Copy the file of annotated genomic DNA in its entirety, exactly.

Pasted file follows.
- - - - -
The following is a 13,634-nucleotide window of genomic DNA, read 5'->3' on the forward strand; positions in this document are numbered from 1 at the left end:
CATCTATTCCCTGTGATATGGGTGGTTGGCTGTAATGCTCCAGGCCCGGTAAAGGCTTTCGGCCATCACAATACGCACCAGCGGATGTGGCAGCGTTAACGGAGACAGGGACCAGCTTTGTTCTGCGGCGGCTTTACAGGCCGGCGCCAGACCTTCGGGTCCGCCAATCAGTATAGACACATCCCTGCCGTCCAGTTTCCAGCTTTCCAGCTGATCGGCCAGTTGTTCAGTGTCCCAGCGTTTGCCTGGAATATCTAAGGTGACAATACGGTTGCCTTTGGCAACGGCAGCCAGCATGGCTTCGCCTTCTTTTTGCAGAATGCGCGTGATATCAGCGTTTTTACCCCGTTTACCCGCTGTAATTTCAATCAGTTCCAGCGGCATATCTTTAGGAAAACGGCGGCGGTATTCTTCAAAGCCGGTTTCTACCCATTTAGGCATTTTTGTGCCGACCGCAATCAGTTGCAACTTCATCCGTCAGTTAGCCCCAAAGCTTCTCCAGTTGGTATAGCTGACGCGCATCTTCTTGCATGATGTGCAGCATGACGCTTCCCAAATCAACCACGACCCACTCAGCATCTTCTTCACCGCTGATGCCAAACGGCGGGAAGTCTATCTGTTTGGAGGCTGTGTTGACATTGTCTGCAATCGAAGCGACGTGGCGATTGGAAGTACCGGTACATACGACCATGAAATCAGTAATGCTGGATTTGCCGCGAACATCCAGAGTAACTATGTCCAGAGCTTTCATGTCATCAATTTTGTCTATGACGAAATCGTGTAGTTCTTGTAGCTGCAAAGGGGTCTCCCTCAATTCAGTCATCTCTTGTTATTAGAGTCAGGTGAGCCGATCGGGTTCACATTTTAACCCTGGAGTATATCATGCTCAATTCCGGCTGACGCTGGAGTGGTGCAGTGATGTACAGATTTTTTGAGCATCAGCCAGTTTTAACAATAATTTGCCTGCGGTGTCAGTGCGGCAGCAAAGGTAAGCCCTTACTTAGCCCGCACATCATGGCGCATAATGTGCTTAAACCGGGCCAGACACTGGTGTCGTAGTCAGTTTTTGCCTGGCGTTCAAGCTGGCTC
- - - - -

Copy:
The following is a 13,634-nucleotide window of genomic DNA, read 5'->3' on the forward strand; positions in this document are numbered from 1 at the left end:
CATCTATTCCCTGTGATATGGGTGGTTGGCTGTAATGCTCCAGGCCCGGTAAAGGCTTTCGGCCATCACAATACGCACCAGCGGATGTGGCAGCGTTAACGGAGACAGGGACCAGCTTTGTTCTGCGGCGGCTTTACAGGCCGGCGCCAGACCTTCGGGTCCGCCAATCAGTATAGACACATCCCTGCCGTCCAGTTTCCAGCTTTCCAGCTGATCGGCCAGTTGTTCAGTGTCCCAGCGTTTGCCTGGAATATCTAAGGTGACAATACGGTTGCCTTTGGCAACGGCAGCCAGCATGGCTTCGCCTTCTTTTTGCAGAATGCGCGTGATATCAGCGTTTTTACCCCGTTTACCCGCTGTAATTTCAATCAGTTCCAGCGGCATATCTTTAGGAAAACGGCGGCGGTATTCTTCAAAGCCGGTTTCTACCCATTTAGGCATTTTTGTGCCGACCGCAATCAGTTGCAACTTCATCCGTCAGTTAGCCCCAAAGCTTCTCCAGTTGGTATAGCTGACGCGCATCTTCTTGCATGATGTGCAGCATGACGCTTCCCAAATCAACCACGACCCACTCAGCATCTTCTTCACCGCTGATGCCAAACGGCGGGAAGTCTATCTGTTTGGAGGCTGTGTTGACATTGTCTGCAATCGAAGCGACGTGGCGATTGGAAGTACCGGTACATACGACCATGAAATCAGTAATGCTGGATTTGCCGCGAACATCCAGAGTAACTATGTCCAGAGCTTTCATGTCATCAATTTTGTCTATGACGAAATCGTGTAGTTCTTGTAGCTGCAAAGGGGTCTCCCTCAATTCAGTCATCTCTTGTTATTAGAGTCAGGTGAGCCGATCGGGTTCACATTTTAACCCTGGAGTATATCATGCTCAATTCCGGCTGACGCTGGAGTGGTGCAGTGATGTACAGATTTTTTGAGCATCAGCCAGTTTTAACAATAATTTGCCTGCGGTGTCAGTGCGGCAGCAAAGGTAAGCCCTTACTTAGCCCGCACATCATGGCGCATAATGTGCTTAAACCGGGCCAGACACTGGTGTCGTAGTCAGTTTTTGCCTGGCGTTCAAGCTGGCTC